Does Clint Barton AKA Hawkeye have a branding problem? That’s one of the questions posed in Hawkeye, Marvel Studios’ latest Disney Plus offering.
The show follows Clint Barton/ Hawkeye (Jeremy Renner) and Kate Bishop (Hailee Steinfeld) as they team up to unravel a criminal conspiracy. It’s also a race against the clock for Clint to get home to his family in time for Christmas.
Although Hawkeye has his fans, the metacommentary within the series is that he needs a new direction and Kate is just the person to help him. They’re finding the true spirit of Hawkeye instead of the true spirit of Christmas.
A Christmas Story
In the two episodes given to critics, the show does a great job bridging the events of the MCU to Kate’s life so that the story makes sense. The MCU version of Clint is quite different from the version we see in Matt Fraction and David Aja’s Hawkeye comic run, which the show draws heavily from.
Somehow the writers make all of these opposing elements work though, allowing Clint’s family man persona to be a boon to the story rather than a burden. His need to get back to his family in time for Christmas brings in a tried and true Christmas trope and makes the stakes feel more personal.
In addition to his genuine love for his family, there’s a darker undercurrent to his story. His survivor’s guilt haunts him as there are echoes of Natasha everywhere.
Clint also grapples with the legacy he created as Ronin during the Blip, something he thought was firmly put in the past when they brought everyone back in Avengers: Endgame.
The jokes about Clint’s “brand” underscore a more serious narrative about the cost of Clint’s decisions and what’s behind that stoicism Kate makes fun of. But Kate is also there to remind him he’s selling inspiration, or at least that’s what he did for her.
Compared to the other Avengers, Clint hasn’t gotten as much meaningful screentime over the years so it’s important Marvel is finally telling his story. (After all, if Phase 4 is all about processing trauma, Clint deserves a spot).
Hawkeye Meets Hawkeye
Bringing some lightness and humor to the series is Steinfeld’s Kate Bishop. Like her comic counterpart, Kate is confident, skilled… and a little bit goofy.
Given her long resume of snarky, melodramatic but loveable characters, Steinfeld is perfectly cast as Kate. Fans of her work in Dickinson and The Edge of Seventeen will see some parallels in the biting humor.
Although Kate isn’t a teenager (she’s 22), she still has some growing up to do. Her mix of naivete and bravado makes her fun to watch, and her sincerity prevents her from being a bit too much.
Kate yearns for more than her insulated bubble of wealth and privilege, and the events of the show force her to face real danger and become the hero she always dreamed of.
Marvel’s Phase 4 has given us endless new character introductions to pick new favorites from, but Kate will quickly win over fans thanks to Steinfeld’s performance.
Renner and Steinfeld have great comedic chemistry, creating a new and unexpected dynamic duo. Clint is protective of Kate and annoyed by her but you can tell also amused and intrigued.
He feels protective of her because of her age, but Kate holds her own in the dynamic. She may be young and a little naive, but she’s also indefatigable and adept.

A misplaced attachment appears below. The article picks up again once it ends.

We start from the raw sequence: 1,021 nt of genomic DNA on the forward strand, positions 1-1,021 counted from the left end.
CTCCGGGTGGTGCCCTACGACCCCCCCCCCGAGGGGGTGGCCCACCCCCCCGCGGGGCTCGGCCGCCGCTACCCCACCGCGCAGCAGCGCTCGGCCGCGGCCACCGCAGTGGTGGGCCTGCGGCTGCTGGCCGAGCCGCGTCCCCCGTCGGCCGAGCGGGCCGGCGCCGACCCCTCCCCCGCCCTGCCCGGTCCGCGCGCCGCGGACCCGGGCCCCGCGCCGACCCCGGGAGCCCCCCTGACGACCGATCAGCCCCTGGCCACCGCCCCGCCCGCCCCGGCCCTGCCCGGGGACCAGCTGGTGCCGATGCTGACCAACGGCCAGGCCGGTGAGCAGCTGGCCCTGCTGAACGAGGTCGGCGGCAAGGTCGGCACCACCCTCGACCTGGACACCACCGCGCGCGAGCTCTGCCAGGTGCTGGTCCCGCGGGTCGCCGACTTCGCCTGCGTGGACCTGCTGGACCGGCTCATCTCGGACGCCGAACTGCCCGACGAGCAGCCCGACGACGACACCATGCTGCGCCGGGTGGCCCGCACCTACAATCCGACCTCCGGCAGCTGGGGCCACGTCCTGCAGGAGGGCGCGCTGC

Throw in Lucky the Pizza Dog (also a pivotal part of the source material), and you’ve got yourself a nice little team. (Let’s hope he fares better than Sparky from WandaVision by the end of the series.)
Fans eager for Kate to break out on her own already (myself included) may reconsider after seeing how much fun these two are together. Without having seen the full season it seems likely we could get one more season of Hawkeye before Steinfeld branches out to Young Avengers or other projects.
It’s a Mystery, Bro
Hawkeye introduces two big mysteries on the first two episodes (my money is on them being related somehow, but reviewers and the audience will have to keep watching to find out).
One involves Kate’s mother Eleanor Bishop, played by Vera Farmiga who expertly balances Eleanor’s sincere worries as a mother with her flippant wealthy attitude and overbearing expectations. Eleanor’s new fiance Jack Duquesne (Tony Dalton) raises Kate’s suspicions due to a string of deadly events that seem to connect back to him.
Kate is fiercely protective of her mother but also can’t resist untangling a juicy mystery. She’s more concerned with finding out Jack’s secrets than the mobsters after her.
The second involves the “Tracksuit Mafia” (a wonderful use of the source comics, bro), who are after Ronin who they now think is Kate after she accidentally dons the costume. Behind this group of not-too-bright thugs is boss Echo (Alaqua Cox), who we only get a glimpse of in the first two episodes.
Like its six-episode Marvel predecessors, the show is taking on an awful lot to get through in just six episodes. Thus far Marvel shows have either given us anticlimactic endings when it comes to the “big bad” (The Falcon and the Winter Solider) or punted to a second season (Loki).
Whether Hawkeye can break that pattern is yet to be seen. Either way, the mysteries set up in the first two episodes will keep you hooked.
Although an untraditional Christmas offering, Hawkeye balances the perfect amount of cheer, heart, and action. It’s a holiday gift wrapped in a bow (and arrow) you’ll want to open right away.
The first two episodes of Hawkeye premiere on Disney Plus on November 24, 2021.